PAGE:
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Peter Thiel and the FDA


Peter Thiel sees change in the way the USA’s Food and Drug Administration (FDA) operates as the one reform he would most like to see happen.

The FDA is the organisation charged with setting regulatory approval standards and testing medical drugs before they are allowed to be sold in the USA. Despite being the regulatory approval body solely for the USA market, their decisions appear to have a ripple effect impacting on the decisions of other bodies (such as New Zealand’s Pharmac).

I learnt this after watching a very informative interview at the Economist’s Buttonwood conference with journalist Matthew Bishop. The conversation, which included a Q+A session with audience members, ranged far and wide covering subjects such as: the prospect of Bitcoin replacing fiat currency, net neutrality, the efficacy of state innovation and technological impact on middle class jobs (Thiel believes technology is a convenient scapegoat and is yet to pose a serious threat in this space).

However, the matter Thiel kept returning to was the FDA’s regulatory approval process and how it limits the potential social gains from greater innovation in the health space. While there are amazing new video games being developed there are not the same number of amazing new drugs being produced.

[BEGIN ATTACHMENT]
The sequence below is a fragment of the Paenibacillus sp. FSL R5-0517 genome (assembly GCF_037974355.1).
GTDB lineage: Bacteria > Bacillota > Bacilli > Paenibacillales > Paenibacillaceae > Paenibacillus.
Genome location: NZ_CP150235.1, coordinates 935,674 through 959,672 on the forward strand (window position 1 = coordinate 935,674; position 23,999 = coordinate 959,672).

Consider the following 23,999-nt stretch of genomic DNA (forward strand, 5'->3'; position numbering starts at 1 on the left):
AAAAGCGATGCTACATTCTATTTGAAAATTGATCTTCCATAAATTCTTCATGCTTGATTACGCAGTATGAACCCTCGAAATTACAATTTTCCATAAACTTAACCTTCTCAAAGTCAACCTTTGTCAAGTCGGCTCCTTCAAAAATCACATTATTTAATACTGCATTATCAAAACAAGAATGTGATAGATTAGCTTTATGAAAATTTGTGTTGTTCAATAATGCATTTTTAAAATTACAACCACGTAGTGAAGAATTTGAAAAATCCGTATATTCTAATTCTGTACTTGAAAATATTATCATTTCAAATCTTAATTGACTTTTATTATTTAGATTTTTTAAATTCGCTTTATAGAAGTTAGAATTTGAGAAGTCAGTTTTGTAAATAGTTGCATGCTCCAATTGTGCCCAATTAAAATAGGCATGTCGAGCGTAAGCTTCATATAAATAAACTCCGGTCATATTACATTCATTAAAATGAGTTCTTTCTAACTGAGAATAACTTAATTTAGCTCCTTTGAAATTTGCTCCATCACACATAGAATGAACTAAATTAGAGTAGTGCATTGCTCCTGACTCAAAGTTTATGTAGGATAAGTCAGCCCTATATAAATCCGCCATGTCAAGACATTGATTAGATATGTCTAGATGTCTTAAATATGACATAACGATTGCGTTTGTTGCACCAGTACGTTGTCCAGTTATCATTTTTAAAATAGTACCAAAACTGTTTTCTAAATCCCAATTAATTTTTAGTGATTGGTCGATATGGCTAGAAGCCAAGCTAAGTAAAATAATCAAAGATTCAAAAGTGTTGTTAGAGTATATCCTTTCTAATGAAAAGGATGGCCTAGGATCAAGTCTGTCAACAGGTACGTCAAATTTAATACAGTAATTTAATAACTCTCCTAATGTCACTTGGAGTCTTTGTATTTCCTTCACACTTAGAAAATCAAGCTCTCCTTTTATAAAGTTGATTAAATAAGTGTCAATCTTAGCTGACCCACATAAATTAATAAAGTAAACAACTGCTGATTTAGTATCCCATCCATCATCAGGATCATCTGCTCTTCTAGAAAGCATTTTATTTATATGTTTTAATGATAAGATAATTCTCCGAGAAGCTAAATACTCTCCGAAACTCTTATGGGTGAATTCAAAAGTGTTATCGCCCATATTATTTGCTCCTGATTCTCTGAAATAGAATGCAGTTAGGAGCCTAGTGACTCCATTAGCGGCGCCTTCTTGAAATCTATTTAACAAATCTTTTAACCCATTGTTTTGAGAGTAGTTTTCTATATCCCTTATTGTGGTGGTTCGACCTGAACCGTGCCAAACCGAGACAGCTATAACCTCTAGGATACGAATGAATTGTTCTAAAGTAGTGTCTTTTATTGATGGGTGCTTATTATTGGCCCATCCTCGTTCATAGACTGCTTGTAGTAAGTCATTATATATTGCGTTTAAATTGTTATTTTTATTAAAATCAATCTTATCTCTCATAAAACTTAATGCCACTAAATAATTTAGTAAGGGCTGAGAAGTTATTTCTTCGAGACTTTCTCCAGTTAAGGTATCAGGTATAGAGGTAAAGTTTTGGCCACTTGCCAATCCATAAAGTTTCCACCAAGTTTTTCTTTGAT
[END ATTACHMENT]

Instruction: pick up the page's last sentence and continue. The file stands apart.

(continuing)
The problems with the FDA (and indeed other similar regulatory approval bodies worldwide) have of course been well documented. The most obvious problem being officials facing incentives to reject the approval of any given drug. The reason for this is simple, officials are risk averse because they know they risk sanction should they approve a drug which subsequently causes negative health effects to patients. Here we see visibility bias at work, when officials reject a drug for approval nobody sees the many patients whose lives could have been saved by the new drug but conversely when a drug is approved and negative side effects result this is visible and the official is likely to be in trouble following the expected political and media furore.

One of the stronger arguments proposed for change of this regime is to inform patients of risks associated with a new drug and allow them to assume this risk individually. For terminal patients facing a high prospect of a shortened life it is certainly understandable they may wish to assume a greater level of risk in choosing a particular drug and/or course of treatment.

Interestingly, however, this is not the argument and proposed change Thiel suggests. Conversely he argues for less emphasis on the efficacy of the drug but not a reduction in the safety standard expected. He argues this could result in a product 90% as good (as those currently produced out the end of the cumbersome regulatory process) but at one tenth the price.

The whole discussion is of course well worth watching and informative. Here is the video.


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